Insurance Banana Skins 2017 – by CSFI
Article Synopsis :
The Centre for the Study of Financial Innovation (CSFI) is a non-profit think-tank established in 1993 to look at future developments in the international financial field – particularly from the point of view of practitioners. Its goals include identifying new areas of business, flagging areas of danger and provoking a debate about key financial issues.
“Insurance Banana Skins – 2017” is CSFI’s unique survey, based on 836 responses from practitioners, regulators and observers in 52 countries, of top board-level risks, and how the perception of these risks change over time. Nearly three-quarters of survey respondents represent the primary insurance industry.
Clearly, the big story of this year’s survey is the significant rise in concerns about “operating risks” – a cluster of risks that includes, in particular, advances in technology that are challenging the industry’s traditional way of doing things. Management is being forced to adapt to more rapid change and to new threats – particularly cyber threats.
In comparison, risks clustered together as “economic environment” (including interest rates and the macro economy) appear less pressing, as do regulation and governance. Perhaps surprisingly (given almost 40% of respondents are from Europe), “Brexit” doesn’t loom large as a risk, though, more broadly, the risk of political interference has increased significantly.
Insurance Banana Skins 2017 (2015 rankings)
- Change management (6)
- Cyber risk (4)
- Technology (-)
- Interest rates (3)
- Investment performance (5)
- Regulation (1)
- Macro-economy (2)
- Competition (-)
- Human talent (15)
- Guaranteed products (7)
- Political interference (16)
- Business practices (11)
- Cost reduction (-)
- Quality of management (12)
- Quality of risk management (10)
- Social change (20)
- Reputation (18)
- Product development (17)
- Corporate governance (21)
- Capital availability (22)
- Complex instruments (25)
- Brexit (-)
The marketplace is being transformed by a combination of new technology, shifting customer expectations and associated pressure on costs. Many insurers are hampered in their response by slow, rigid and unwieldy legacy systems. New entrants have free rein to probe for openings and disrupt the most attractive and valuable links in the value chain. Hence, change management moves from sixth to the top of this year’s list.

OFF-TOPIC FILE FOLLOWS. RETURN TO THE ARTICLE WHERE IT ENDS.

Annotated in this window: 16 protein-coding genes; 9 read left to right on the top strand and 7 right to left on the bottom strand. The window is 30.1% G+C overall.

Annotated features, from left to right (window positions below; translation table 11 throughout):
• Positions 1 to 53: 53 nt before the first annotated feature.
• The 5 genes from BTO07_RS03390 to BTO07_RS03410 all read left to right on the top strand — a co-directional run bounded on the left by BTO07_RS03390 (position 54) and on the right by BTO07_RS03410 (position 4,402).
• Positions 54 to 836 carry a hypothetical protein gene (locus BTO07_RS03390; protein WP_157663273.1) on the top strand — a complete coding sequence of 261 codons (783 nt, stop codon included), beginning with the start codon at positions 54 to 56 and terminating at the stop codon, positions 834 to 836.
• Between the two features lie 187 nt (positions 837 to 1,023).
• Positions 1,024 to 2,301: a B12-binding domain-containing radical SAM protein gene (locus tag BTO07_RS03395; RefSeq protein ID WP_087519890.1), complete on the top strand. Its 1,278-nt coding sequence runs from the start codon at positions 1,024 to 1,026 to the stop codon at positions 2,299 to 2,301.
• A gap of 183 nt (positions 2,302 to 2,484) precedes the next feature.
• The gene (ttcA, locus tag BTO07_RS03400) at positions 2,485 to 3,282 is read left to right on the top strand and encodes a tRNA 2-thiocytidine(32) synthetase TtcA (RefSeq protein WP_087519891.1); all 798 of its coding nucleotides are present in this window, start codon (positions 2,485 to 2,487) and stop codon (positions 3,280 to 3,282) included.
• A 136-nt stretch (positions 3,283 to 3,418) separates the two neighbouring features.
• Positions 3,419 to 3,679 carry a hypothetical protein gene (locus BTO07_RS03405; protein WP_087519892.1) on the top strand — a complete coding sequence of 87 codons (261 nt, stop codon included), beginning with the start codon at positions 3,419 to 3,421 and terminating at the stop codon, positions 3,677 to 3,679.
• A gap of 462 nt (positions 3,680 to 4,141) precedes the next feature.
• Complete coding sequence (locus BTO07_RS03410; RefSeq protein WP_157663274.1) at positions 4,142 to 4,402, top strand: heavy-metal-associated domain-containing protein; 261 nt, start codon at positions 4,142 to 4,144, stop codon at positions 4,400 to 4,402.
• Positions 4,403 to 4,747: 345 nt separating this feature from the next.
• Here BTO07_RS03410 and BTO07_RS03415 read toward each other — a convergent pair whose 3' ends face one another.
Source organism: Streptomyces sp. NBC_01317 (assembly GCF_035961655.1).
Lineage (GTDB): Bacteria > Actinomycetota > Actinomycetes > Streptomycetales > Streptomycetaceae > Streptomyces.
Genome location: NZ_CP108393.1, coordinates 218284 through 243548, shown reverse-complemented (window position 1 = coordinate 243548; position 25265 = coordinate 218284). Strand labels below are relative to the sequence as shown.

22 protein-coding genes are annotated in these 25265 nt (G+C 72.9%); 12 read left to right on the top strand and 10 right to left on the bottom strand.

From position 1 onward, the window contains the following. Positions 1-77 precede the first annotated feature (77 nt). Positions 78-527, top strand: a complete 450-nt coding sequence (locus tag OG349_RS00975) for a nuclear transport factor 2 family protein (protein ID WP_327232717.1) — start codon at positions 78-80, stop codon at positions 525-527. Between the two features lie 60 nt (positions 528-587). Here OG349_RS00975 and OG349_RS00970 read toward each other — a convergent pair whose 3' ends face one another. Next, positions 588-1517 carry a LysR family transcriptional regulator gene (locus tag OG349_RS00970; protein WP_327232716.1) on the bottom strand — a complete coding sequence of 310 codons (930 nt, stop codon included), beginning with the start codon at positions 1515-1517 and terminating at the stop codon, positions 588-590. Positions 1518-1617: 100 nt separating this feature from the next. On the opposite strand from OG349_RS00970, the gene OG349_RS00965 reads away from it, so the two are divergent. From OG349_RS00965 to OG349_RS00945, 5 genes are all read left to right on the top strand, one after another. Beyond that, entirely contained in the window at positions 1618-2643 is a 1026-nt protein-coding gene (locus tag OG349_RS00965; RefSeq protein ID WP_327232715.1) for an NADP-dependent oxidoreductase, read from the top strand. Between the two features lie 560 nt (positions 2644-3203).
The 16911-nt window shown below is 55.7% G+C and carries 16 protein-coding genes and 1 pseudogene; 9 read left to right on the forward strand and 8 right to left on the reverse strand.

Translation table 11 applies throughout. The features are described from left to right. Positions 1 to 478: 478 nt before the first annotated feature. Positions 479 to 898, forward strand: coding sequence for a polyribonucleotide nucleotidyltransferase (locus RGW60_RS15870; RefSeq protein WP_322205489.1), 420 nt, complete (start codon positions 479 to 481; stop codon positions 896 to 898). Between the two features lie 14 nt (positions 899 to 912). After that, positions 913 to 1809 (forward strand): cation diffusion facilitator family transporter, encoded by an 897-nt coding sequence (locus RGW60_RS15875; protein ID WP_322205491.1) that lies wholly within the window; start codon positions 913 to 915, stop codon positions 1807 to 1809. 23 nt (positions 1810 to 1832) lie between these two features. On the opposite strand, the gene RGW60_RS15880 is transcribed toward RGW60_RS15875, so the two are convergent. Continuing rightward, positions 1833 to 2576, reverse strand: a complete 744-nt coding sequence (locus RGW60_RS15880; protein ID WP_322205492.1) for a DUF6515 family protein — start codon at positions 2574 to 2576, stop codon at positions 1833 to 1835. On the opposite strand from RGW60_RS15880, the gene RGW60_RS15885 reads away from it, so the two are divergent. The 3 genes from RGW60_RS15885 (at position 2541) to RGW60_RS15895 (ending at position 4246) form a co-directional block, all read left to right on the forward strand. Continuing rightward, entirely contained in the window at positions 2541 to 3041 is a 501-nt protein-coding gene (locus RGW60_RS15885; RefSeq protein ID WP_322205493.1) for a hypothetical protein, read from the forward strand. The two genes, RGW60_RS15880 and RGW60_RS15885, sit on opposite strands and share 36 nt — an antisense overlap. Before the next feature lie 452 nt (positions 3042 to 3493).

Disruption also brings huge opportunities to boost innovation and differentiation. Dealing with challenges and opportunities head-on is required, a ruthlessness in targeting investment priorities. Low-performing, inefficient operations not making the grade should be quickly eliminated or overhauled. And while technology is likely to be the main focus of investment, the right talent is just as important in fostering the agility, innovation and customer insight needed to compete.
Interest rates continue to be the biggest concern for life insurers. This underlines the importance of bolstering margins through sharper efficiency and innovation. A better understanding of the interdependencies between regulatory capital and asset yields can also help businesses capitalise on market opportunities, while curbing capital demands.
Cyber risk is the number one banana skin for reinsurers and high up the list within other segments. The threat from both direct cyberattacks and major cyber insurance losses is escalating. Even insurers that don’t underwrite cyber cover are likely to have considerable exposures within other business lines. Protecting against attack and managing the underwriting risks demand more timely and effective risk intelligence. This includes a better understanding of the ‘crown jewels’ most at risk and the constantly morphing nature of cyber threats.
On the way down
A notable faller is regulation, which drops from first to sixth. While mastering regulation is still a tough task, there’s a growing recognition that it’s now only table stakes – the price of entry to the game. Survival and success require a fundamental overhaul of costs, technological capabilities and innovation capacity – in short, effective change management.
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Digital Insurer's CommentsWe wholeheartedly agree with the key finding of this survey, that the pace and scale of structural and technological change confronting the global insurance industry is the biggest risk it faces over the next 2-3 years.
Rapidly evolving markets, rising customer expectations, and new distribution channels threaten traditional insurance business models, while incumbents held back by legacy systems and traditional modes of thinking struggle to innovate in an unfamiliar environment. Survey respondents variously describe the industry as “glacially slow in its response to change”, “too comfortable”, “inward looking, bureaucratic and complacent” and “reactive.” Ultimately, in the words of one widely echoed respondent: “The principal risk the industry faces is irrelevance.”
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